“Spend time looking at college practices . . I like spending more time at practices than I do at games partly because it’s a better job of evaluating but part of it is you just learn new things.”
“I’m a big believer in shorter, more efficient, get-our-work-done practices balanced out with individual work and skill development.”
“The other kind of film we do is positive reinforcement film . . go back and find clips of ‘this is what it looked like when we were playing our best” . . we want to get that image back in their heads.”
“If I’m breaking down film of our own team . . what did we emphasize to our players. Let’s pick three things we emphasized going into this game . . did we do those well?”
“I also like to scout the other team’s coach . .try to understand that coach and their philosophy as best I can . . what are they going to do in crunch time? . . what do they like to do coming our of timeouts? . . what are their favorite things at end of games that I can prepare our team for.”
“I have stressed to my team for as long as I can remember that we won’t be as good as we can possibly be until our best players run the team.”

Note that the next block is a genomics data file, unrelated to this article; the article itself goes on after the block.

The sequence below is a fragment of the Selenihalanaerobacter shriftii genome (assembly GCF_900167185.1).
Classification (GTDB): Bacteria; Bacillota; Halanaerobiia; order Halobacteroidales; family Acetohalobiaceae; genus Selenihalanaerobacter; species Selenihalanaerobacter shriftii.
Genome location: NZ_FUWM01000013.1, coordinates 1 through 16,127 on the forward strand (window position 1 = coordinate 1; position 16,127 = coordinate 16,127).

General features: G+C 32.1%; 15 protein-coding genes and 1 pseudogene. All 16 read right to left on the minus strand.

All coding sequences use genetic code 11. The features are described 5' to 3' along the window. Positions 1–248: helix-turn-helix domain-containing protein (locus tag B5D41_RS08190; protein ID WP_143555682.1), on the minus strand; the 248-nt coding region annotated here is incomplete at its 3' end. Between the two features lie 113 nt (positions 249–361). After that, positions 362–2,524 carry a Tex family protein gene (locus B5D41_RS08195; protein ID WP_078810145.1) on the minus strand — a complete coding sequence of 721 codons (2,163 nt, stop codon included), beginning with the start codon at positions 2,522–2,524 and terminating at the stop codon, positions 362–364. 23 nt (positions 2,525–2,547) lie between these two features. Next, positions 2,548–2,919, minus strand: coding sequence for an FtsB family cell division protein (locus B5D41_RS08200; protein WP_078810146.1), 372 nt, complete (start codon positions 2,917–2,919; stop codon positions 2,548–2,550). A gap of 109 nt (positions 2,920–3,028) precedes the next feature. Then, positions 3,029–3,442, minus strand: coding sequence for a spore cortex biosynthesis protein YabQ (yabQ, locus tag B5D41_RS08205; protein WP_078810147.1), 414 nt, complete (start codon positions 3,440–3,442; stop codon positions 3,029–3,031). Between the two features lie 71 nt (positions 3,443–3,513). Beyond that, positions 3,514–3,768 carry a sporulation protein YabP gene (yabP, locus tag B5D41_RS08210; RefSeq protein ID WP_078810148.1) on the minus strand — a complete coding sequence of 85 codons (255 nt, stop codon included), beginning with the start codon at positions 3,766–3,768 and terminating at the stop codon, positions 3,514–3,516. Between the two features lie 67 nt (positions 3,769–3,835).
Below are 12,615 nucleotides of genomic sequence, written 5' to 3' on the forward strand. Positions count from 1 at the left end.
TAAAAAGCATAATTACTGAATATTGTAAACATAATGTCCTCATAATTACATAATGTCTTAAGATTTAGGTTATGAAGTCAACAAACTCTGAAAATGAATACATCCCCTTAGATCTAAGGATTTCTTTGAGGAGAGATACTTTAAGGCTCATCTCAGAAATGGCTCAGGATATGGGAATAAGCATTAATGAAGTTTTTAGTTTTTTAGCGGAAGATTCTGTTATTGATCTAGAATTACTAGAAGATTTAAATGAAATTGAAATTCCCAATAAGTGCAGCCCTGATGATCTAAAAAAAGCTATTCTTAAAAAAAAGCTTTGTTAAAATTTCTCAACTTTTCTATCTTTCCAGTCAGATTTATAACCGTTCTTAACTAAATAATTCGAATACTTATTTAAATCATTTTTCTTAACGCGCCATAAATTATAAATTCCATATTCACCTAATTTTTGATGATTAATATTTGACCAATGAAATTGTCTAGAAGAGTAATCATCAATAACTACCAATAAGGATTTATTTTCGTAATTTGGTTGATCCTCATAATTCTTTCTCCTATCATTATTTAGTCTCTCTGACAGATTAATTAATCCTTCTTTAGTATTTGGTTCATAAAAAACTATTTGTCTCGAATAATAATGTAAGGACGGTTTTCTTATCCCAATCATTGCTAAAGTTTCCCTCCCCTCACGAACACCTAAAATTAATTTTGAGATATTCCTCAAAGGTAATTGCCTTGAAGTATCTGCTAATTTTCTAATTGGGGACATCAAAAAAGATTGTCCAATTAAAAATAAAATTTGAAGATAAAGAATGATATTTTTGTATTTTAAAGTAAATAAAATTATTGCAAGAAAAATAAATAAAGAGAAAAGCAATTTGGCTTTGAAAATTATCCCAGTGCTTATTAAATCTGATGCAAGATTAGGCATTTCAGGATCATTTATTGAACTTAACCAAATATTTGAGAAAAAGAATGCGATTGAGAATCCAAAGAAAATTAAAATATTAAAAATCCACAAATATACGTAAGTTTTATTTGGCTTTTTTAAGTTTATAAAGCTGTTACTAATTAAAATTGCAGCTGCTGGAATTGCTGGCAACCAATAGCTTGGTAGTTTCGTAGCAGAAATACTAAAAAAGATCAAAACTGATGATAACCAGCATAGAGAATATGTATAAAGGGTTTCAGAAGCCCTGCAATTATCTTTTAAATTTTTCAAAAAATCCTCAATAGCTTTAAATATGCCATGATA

Selected Links from the Podcast:
1:00 – Early Experiences in the NBA
3:00 – Dominance on offense
5:00 – The Outlier
7:30 – Shooting More Threes
9:00 – Evaluating Shot Selections
11:00 – Long Twos and Kick Out
13:00 – Changes Within the System
15:30 – Off The Ball Cutting
17:30 – Emphasizing Shooting More Threes
20:00 – Individual Development
21:00 – The Value of Honesty for Players
23:30 – Maximizing Time as a Coach
28:00 – Impression of Practice
30:00 – Film Session
32:00 – Insights When Breaking Down Film
36:00 – Developing the Best Players
39:30 – Important Stats He’s been Tracking in
41:00 – Advice to Coaches